A striking post-apocalyptic action drama, Oldman is Carnegie, leader of a group of survivors and determined to take the titular Book from Eli (Denzel Washington) and rebuild society by any means necessary.
Oldman captures beautifully this driven sociopath, something that, as an actor, he has an incredibly rare gift, only comparable to the late Dennis Hopper, to be able to do.
A somewhat underrated film that was released about the same time as another film that addressed similar material, John Hillcoat’s “The Road”, “The Book Of Eli”, with a strong visual style and attitude to it, definitely deserves another look.
12. Rosencrantz And Guildenstern Are Dead (1990) Directed by Tom Stoppard
In Tom Stoppard’s witty and intellectually engaging piece, Oldman and fellow British actor Tim Roth play minor characters in one of William Shakespeare’s best known plays, “Hamlet”.
The film totally pitch shifts the play, and we see events from the points of view of these two characters that constantly discuss and ruminate their fate, not really knowing their place in the world or what is really going on. An underrated gem, there is a wonderful chemistry between Oldman and Roth at play here.
Another underrated gem in the Oldman back catalogue, this is well worth seeking out.
11. Prick Up Your Ears (1987) Directed by Stephen Frears
A biopic charting a doomed relationship, Oldman totally gets under the skin of his role here, that of gay British playwright Joe Orton, most famous for the plays “Entertaining Mr Sloane” and “Loot”.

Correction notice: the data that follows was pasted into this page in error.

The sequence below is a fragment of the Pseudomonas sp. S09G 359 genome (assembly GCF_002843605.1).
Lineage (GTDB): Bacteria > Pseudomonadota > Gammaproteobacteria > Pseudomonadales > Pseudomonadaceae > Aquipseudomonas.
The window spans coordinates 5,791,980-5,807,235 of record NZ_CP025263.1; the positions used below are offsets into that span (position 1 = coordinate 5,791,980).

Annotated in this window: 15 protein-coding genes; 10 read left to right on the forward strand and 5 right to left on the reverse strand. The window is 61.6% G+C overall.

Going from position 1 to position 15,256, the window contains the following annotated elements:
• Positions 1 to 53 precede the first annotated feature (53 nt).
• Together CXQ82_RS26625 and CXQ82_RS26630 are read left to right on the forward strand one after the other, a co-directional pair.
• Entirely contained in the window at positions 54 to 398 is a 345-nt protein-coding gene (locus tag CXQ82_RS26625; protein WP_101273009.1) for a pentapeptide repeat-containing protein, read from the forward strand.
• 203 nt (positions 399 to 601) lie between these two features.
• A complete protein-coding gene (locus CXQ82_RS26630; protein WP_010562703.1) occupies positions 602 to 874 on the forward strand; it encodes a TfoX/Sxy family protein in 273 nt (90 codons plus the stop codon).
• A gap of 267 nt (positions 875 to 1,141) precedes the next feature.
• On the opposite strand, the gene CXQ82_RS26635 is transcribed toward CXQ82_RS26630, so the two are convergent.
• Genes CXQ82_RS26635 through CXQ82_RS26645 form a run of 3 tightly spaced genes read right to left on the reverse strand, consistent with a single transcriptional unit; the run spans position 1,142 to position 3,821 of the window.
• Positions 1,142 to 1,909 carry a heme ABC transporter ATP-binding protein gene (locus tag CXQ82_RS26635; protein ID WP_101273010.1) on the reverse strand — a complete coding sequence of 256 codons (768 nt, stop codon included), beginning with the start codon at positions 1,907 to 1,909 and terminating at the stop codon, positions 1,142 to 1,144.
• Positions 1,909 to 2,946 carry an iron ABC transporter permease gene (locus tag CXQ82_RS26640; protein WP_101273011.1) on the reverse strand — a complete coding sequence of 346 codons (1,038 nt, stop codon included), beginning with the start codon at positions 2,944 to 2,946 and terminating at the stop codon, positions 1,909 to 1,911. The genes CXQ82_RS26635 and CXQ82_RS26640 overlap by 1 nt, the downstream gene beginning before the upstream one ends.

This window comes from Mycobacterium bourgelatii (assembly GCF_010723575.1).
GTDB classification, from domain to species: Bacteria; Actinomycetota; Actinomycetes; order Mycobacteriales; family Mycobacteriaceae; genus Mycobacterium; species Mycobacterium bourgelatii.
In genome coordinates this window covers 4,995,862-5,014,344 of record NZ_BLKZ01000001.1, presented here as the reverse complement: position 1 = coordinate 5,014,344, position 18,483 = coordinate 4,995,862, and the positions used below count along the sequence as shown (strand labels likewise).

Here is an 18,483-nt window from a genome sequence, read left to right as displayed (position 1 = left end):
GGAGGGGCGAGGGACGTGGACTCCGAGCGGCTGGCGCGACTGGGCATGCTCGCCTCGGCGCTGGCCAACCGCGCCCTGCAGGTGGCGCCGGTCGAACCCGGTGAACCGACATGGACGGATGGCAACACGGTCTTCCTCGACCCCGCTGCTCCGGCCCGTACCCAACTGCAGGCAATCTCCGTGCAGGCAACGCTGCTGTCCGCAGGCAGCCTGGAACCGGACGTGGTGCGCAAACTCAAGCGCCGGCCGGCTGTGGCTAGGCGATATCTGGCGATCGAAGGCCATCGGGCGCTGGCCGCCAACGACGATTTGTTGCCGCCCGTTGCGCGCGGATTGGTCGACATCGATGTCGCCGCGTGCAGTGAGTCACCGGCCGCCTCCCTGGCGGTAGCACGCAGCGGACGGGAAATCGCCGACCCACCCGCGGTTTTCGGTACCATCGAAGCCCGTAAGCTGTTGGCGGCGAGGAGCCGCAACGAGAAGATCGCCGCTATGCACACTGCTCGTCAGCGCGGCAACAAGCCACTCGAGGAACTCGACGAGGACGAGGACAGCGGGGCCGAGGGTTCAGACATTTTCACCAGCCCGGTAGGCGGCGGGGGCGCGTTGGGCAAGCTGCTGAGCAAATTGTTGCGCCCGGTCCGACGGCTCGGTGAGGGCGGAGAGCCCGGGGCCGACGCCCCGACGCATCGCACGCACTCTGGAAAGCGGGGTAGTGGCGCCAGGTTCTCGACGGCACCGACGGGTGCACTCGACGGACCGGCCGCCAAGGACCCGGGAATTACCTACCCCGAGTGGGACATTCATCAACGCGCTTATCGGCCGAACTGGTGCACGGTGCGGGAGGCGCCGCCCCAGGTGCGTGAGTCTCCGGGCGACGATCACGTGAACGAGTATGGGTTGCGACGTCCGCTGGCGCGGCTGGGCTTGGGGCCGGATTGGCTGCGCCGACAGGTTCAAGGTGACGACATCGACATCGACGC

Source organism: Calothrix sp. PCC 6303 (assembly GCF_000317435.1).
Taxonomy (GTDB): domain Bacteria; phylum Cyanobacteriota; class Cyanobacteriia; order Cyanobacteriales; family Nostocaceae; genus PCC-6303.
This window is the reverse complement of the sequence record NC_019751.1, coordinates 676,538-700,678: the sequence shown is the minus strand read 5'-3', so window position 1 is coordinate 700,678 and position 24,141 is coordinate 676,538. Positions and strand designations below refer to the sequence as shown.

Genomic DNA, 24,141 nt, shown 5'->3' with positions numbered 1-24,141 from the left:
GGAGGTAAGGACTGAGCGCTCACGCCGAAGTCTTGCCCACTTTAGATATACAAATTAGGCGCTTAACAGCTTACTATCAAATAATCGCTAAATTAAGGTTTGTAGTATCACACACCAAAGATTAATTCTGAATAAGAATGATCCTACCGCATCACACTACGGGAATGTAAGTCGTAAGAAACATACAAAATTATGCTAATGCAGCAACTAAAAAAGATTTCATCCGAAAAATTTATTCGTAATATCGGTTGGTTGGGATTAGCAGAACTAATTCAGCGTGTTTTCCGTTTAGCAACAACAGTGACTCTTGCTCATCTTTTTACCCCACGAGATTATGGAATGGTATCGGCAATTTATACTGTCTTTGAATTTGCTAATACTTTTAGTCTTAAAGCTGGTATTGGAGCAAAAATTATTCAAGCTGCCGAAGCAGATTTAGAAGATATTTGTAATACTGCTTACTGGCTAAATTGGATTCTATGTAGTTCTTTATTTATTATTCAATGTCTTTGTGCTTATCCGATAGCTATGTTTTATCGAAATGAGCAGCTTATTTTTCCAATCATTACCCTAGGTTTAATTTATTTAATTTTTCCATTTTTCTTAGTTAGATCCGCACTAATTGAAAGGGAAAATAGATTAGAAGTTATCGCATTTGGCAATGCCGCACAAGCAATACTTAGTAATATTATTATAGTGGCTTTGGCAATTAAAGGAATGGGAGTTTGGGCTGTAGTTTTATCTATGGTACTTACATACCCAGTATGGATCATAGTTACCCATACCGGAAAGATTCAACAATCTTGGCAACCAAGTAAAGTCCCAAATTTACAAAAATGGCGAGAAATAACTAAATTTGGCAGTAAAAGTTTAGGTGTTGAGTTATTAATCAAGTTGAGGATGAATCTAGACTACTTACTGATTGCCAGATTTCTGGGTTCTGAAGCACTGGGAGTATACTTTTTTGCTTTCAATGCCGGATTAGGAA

The sophomore effort from director Stephen Frears, it charts the violent and ultimately tragic relationship between Orton and failed novelist Kenneth Halliwell (a brilliant Alfred Molina).
The film has a strong narrative line to it as well as a candid, intimate aura and vibe. This all goes back to the performances, especially that of Oldman. One of the stronger biopics of the late Eighties, it is also a showcase of how brilliant an actor Oldman is.
10. JFK (1991) Directed by Oliver Stone
An incredibly ambitious look at the assassination of American president John F. Kennedy, Oldman shines as doomed gunman Lee Harvey Oswald. Proving to be something of a chameleon as an actor, Oldman vividly embodies this individual who was, at the time, marked as Public Enemy No. 1 due to his violent actions that changed the course of history and robbed America of its supposed ‘innocence’.
An important and compelling work, while having a small amount of screen time, Oldman totally makes his mark.
9. Harry Potter And The Prisoner Of Azkaban (2004) Directed by Alfonso Cuaron
In what has proven to be the best of the “Harry Potter” films, Oldman plays Sirius Black, uncle of Harry Potter and apparently a dangerous criminal. The way that Oldman plays with how others perceive his character, who in actual fact is one of the more positive in the Potter Universe, is a joy to watch.
At the time, he was thought to be a rather unconventional choice for the role, but proved to be absolutely spot on, especially in his introduction in “Azkaban”.